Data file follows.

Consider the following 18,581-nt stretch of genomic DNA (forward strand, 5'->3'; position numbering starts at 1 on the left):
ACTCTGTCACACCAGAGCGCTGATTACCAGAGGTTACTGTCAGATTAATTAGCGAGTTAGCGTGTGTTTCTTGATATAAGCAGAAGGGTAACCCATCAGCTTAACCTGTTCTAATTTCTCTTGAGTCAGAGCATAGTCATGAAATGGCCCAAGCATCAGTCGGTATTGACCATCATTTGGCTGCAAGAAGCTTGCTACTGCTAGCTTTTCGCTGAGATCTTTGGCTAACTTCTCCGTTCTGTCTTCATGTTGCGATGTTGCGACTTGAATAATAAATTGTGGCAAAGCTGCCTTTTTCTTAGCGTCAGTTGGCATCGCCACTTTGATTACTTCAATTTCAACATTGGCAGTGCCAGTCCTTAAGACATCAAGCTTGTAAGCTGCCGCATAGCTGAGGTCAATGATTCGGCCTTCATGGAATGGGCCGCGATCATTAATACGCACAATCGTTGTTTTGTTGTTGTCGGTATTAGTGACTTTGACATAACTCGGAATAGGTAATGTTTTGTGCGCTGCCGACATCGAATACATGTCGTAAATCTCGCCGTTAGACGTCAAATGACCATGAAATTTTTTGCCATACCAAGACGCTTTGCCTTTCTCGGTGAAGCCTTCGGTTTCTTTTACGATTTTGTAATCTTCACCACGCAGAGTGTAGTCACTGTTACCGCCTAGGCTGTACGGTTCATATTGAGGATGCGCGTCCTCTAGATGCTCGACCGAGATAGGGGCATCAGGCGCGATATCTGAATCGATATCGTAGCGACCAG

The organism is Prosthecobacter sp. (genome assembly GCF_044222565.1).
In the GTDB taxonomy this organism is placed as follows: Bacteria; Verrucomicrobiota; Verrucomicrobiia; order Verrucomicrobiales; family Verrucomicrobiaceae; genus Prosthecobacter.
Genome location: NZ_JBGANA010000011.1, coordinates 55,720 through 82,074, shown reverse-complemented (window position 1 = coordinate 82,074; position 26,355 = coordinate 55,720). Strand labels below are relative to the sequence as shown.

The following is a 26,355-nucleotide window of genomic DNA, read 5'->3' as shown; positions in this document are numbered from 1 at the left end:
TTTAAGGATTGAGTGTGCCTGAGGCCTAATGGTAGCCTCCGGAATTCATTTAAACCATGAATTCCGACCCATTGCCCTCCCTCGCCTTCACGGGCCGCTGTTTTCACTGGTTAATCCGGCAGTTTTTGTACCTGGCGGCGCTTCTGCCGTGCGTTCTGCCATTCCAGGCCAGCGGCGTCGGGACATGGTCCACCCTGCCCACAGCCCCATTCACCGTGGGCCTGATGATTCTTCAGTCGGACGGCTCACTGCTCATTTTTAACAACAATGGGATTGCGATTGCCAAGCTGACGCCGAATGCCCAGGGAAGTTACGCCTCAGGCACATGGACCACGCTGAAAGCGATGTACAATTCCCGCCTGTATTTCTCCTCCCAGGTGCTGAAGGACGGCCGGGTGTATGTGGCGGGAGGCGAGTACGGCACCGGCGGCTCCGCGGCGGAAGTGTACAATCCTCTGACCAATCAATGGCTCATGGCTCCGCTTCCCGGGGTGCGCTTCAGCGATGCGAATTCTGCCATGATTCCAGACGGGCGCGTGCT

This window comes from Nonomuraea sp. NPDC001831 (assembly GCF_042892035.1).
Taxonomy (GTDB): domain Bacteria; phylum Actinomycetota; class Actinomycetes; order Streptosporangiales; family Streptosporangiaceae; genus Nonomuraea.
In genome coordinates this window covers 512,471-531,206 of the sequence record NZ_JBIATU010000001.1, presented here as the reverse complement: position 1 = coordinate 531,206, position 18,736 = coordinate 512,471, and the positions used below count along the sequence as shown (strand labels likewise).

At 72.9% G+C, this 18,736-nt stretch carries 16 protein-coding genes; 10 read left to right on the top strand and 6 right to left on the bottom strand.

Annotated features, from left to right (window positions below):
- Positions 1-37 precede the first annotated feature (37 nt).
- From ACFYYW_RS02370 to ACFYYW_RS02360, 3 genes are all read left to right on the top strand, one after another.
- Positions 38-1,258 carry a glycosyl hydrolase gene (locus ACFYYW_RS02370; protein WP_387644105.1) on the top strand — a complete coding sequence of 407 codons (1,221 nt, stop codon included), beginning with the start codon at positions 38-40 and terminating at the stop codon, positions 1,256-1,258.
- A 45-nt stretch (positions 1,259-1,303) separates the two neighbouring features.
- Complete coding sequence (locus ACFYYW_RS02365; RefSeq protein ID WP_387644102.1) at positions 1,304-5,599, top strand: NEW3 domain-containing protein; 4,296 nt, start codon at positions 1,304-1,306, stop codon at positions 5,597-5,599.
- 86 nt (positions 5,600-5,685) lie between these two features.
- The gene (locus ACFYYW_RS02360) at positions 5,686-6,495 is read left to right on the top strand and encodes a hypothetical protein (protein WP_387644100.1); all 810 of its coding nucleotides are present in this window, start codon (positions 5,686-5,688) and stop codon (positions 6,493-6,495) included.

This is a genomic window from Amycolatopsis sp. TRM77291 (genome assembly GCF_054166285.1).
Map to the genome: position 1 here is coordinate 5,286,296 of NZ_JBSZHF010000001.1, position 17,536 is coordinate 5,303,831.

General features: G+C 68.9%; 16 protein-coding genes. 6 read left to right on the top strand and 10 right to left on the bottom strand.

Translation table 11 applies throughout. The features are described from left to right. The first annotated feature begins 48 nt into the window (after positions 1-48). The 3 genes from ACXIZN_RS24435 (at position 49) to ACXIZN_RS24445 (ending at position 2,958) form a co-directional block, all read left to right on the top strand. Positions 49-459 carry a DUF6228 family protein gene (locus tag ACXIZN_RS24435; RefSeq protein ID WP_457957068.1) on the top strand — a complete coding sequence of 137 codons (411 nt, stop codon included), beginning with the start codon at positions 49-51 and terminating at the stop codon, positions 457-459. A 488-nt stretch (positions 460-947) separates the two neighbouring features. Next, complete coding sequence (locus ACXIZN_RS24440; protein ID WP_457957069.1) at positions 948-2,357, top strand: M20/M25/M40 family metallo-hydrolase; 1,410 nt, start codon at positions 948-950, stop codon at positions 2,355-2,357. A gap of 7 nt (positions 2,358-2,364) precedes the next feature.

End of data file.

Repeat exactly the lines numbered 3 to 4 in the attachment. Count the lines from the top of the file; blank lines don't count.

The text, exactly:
The organism is Prosthecobacter sp. (genome assembly GCF_044222565.1).
In the GTDB taxonomy this organism is placed as follows: Bacteria; Verrucomicrobiota; Verrucomicrobiia; order Verrucomicrobiales; family Verrucomicrobiaceae; genus Prosthecobacter.